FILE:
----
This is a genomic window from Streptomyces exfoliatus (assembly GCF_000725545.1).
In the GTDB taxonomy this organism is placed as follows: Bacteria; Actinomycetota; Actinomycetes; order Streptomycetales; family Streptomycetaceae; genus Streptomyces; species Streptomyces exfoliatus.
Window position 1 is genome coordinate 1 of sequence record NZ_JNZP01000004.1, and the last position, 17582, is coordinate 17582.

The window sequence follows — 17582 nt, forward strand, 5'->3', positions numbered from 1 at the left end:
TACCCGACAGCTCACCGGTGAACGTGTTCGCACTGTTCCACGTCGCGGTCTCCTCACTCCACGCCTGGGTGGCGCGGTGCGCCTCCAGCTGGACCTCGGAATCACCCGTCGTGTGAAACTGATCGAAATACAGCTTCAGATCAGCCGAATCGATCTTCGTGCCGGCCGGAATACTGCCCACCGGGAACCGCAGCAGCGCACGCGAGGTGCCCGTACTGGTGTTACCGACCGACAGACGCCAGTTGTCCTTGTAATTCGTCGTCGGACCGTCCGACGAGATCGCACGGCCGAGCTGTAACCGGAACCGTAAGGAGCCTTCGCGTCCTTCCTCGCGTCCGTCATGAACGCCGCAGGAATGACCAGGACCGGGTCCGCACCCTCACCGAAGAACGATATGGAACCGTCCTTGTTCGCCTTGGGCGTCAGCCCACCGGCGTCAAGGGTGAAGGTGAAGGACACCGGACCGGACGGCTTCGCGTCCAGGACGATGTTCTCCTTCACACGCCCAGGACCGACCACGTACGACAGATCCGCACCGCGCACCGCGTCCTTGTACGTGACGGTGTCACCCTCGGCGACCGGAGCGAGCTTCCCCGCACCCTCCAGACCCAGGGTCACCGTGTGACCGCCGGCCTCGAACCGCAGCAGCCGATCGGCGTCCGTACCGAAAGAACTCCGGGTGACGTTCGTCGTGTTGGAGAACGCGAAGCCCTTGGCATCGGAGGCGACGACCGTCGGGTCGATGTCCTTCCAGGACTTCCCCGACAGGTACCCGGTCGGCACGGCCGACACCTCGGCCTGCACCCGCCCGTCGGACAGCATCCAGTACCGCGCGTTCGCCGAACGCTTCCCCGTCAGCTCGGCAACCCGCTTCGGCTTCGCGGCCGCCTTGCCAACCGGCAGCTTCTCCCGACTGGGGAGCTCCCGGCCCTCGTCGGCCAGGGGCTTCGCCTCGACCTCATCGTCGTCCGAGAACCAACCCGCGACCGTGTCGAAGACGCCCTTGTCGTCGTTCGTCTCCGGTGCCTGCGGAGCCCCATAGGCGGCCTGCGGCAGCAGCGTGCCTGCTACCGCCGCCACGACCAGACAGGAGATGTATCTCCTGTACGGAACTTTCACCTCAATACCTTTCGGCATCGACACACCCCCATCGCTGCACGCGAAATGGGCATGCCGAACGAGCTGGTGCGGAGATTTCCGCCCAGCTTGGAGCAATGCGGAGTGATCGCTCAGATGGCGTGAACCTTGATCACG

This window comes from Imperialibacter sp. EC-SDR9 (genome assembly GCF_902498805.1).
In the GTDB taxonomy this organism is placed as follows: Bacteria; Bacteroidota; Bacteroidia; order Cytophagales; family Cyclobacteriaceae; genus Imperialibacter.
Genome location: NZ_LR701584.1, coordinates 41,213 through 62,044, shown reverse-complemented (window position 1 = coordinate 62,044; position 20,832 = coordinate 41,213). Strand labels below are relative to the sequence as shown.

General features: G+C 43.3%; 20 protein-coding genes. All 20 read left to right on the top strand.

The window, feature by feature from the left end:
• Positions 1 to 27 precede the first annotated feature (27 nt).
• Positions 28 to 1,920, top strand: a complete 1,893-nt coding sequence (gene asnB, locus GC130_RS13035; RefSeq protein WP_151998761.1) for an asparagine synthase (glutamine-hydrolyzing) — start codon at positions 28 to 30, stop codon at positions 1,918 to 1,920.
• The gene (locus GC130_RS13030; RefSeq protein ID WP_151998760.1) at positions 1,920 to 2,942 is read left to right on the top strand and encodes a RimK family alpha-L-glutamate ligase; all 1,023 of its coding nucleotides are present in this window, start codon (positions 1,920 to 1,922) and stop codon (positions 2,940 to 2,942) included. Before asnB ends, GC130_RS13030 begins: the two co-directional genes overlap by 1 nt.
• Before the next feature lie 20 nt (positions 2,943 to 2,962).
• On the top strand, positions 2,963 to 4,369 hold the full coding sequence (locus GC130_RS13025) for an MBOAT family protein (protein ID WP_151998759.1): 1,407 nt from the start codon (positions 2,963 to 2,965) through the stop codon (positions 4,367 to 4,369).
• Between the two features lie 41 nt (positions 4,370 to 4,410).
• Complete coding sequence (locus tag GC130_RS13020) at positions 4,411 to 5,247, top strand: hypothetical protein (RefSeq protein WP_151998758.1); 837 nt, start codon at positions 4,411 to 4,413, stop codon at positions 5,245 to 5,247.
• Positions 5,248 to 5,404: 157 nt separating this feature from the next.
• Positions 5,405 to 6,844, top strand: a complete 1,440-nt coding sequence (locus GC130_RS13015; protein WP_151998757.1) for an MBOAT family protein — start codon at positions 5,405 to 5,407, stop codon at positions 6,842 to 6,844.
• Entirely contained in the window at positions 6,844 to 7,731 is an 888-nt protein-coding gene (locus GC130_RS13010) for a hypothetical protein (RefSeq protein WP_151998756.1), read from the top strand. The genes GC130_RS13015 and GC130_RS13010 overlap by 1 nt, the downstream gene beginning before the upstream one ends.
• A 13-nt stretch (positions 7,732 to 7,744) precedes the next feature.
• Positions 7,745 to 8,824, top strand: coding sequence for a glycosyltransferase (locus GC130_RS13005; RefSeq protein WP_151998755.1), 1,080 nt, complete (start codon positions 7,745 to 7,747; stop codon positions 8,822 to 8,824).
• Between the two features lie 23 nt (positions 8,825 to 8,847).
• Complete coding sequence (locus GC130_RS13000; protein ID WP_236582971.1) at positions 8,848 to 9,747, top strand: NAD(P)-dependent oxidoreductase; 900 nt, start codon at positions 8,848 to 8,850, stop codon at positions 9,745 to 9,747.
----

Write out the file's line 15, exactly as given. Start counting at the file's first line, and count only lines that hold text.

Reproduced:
• On the top strand, positions 2,963 to 4,369 hold the full coding sequence (locus GC130_RS13025) for an MBOAT family protein (protein ID WP_151998759.1): 1,407 nt from the start codon (positions 2,963 to 2,965) through the stop codon (positions 4,367 to 4,369).